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Posted on:  Jan 29, 2018 @ 22:22 Posted in:  Sabbats
At Imbolc, Winter is waning and the season turns toward Spring. The groundhog is said to be a predictor of the arrival of Spring. If the groundhog sees its shadow, off it goes back into its hole, informing us that Winter won’t be letting go soon. If it doesn’t see its shadow, Spring is on its way.
This shadow dance is familiar to us humans. As the shifting light and warming days coax the groundhog from its den in search of the quickening signs of Spring, so does our hunger for the spring of new beginnings coax us to leave behind the refuge of what we know and sniff the air for signs of shifting possibilities. What we seek draws us into the light of greater consciousness, and where there is light there is shadow.
Shadow in our human psyche is the depository of the repressed, denied and vilified parts of our personal lives and human society: our pain, dysfunction and unpalatable, uncontrollable instincts and emotions. When we encounter our personal or collective shadow, our first impulse, like the groundhog, is to retreat into the blinders and comforts of our old ways and their winter-like grip of stagnation and stasis.
We forget, in our fear and projections, that the shadow realm also holds the raw materials of our deeper potential. And that the things we repress, deny and vilify just might be exactly what we need — secret truths, hidden gifts and latent powers — to heal, grow and flourish.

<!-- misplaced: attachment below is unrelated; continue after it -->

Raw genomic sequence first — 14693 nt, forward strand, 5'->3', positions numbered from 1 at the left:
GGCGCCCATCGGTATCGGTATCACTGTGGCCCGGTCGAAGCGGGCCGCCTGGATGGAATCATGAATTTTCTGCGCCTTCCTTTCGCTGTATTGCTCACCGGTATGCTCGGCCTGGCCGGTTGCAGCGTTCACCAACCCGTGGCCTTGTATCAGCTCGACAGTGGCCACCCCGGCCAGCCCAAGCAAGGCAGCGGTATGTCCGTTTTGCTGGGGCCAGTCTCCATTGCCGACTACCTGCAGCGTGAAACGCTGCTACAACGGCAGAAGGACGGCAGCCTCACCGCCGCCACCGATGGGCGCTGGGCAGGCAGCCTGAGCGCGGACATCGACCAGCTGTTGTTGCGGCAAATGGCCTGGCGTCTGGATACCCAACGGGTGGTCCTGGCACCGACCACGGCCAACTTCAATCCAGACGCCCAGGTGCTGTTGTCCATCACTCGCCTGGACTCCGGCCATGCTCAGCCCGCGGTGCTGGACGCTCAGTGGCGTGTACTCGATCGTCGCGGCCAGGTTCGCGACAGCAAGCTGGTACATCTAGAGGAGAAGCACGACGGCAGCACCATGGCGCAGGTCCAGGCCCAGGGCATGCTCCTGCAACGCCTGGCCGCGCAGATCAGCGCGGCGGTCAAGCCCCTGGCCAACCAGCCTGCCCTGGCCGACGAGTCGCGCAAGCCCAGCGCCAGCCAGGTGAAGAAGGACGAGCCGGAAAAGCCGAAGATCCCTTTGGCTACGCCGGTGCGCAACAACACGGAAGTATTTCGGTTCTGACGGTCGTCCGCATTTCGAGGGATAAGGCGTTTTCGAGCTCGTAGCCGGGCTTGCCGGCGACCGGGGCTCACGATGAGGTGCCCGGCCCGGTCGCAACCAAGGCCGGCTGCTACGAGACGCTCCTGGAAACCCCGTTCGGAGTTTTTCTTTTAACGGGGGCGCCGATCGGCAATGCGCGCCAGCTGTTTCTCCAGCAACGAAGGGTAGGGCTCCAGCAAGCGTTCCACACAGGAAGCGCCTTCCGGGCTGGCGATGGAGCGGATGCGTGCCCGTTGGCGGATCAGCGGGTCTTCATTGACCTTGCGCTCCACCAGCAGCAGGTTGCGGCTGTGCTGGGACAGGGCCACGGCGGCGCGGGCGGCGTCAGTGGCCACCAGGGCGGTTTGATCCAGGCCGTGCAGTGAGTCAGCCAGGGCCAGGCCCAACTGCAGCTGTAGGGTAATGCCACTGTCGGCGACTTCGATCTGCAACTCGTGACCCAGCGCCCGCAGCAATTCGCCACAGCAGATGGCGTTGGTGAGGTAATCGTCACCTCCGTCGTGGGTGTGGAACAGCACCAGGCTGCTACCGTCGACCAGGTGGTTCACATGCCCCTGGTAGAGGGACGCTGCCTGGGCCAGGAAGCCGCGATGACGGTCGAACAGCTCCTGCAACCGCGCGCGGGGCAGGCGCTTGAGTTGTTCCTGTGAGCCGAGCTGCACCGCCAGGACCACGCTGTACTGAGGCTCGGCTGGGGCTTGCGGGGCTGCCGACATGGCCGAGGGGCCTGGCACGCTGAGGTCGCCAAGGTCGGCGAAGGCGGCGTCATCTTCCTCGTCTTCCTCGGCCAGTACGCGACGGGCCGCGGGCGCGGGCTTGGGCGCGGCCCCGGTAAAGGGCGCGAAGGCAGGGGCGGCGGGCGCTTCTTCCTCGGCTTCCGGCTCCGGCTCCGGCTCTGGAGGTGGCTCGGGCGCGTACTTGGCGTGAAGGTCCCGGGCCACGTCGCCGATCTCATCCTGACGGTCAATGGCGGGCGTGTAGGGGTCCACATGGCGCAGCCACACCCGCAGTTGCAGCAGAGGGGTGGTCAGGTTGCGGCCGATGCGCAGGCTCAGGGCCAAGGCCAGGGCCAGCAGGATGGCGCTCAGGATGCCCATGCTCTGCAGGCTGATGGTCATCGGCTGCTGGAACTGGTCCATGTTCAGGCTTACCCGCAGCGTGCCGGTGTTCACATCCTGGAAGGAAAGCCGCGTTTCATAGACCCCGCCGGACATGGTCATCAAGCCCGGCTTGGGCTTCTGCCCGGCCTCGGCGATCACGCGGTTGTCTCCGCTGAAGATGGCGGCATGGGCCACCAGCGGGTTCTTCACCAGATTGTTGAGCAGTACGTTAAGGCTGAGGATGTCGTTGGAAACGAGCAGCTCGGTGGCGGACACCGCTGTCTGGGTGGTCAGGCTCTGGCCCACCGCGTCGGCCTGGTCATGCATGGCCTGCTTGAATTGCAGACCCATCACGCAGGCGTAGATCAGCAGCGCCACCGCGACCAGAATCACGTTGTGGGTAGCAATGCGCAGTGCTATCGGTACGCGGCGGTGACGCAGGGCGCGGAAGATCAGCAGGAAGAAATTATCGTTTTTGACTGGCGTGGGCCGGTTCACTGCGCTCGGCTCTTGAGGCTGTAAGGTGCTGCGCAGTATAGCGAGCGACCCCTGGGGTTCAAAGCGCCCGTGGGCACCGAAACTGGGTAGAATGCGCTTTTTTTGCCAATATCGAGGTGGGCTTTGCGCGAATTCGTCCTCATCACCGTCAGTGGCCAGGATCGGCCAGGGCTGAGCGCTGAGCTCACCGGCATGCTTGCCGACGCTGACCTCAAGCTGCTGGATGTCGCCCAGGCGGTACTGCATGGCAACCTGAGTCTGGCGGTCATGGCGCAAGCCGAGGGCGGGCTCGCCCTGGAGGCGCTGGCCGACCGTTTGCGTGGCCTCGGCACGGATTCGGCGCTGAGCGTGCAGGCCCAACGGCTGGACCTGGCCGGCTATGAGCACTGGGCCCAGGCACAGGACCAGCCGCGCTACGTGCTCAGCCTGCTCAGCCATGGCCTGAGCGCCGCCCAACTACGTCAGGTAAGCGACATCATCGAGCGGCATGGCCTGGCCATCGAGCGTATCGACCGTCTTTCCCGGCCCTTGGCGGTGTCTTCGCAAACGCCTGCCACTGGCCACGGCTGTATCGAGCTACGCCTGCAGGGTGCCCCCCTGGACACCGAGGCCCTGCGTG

In our forgetting, we act out from our repressed and denied places, and doom ourselves and our world to be ruled by that which we refuse to face and claim as a part of our human experience.
In our forgetting, we become half-human, shut off from essential parts of our nature and selfhood, and truncated in our self-knowing, expression and evolution.
Imbolc is a between time, of Winter thawing into Spring, and of the dark giving way to the light. We are not separate from these natural energies and their life-seeking drives. Nor can we leave our shadow behind as we reach out to the springtime call of new possibilities, personal growth and societal change. Rather than giving into our instinct to retreat from our shadow, transformative change comes when we have the courage and compassion to reach out our hand and heart to our shadow, and to step together into the returning powers of light and life.
Photo Credit: Velizar Ivanov on Unsplash